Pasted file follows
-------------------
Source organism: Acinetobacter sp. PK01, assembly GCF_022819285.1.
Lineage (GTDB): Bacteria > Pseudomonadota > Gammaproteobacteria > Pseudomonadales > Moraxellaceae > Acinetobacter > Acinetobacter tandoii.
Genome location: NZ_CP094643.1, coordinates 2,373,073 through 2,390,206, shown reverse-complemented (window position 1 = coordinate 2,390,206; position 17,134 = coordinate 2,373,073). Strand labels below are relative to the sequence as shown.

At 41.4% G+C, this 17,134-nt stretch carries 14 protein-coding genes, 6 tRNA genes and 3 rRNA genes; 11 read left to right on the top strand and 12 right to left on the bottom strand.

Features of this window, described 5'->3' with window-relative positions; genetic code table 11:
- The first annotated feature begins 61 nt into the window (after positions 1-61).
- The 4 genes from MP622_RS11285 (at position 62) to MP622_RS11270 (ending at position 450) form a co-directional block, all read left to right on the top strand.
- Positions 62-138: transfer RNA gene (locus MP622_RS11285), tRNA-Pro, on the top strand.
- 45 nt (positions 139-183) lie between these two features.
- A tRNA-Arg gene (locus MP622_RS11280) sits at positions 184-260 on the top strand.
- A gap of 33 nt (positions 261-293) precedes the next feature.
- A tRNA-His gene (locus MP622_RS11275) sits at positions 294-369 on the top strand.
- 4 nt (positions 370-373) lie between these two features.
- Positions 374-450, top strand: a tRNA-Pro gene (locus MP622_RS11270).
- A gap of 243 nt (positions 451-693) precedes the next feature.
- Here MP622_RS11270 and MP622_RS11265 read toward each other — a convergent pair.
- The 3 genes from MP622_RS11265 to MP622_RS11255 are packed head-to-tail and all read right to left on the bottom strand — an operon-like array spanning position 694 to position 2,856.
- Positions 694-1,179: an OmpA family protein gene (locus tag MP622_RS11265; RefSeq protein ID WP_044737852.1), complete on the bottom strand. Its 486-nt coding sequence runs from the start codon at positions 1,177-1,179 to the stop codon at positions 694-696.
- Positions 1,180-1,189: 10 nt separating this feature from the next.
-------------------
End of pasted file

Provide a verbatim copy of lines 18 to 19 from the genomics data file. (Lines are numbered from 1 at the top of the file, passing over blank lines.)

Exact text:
- Positions 694-1,179: an OmpA family protein gene (locus tag MP622_RS11265; RefSeq protein ID WP_044737852.1), complete on the bottom strand. Its 486-nt coding sequence runs from the start codon at positions 1,177-1,179 to the stop codon at positions 694-696.
- Positions 1,180-1,189: 10 nt separating this feature from the next.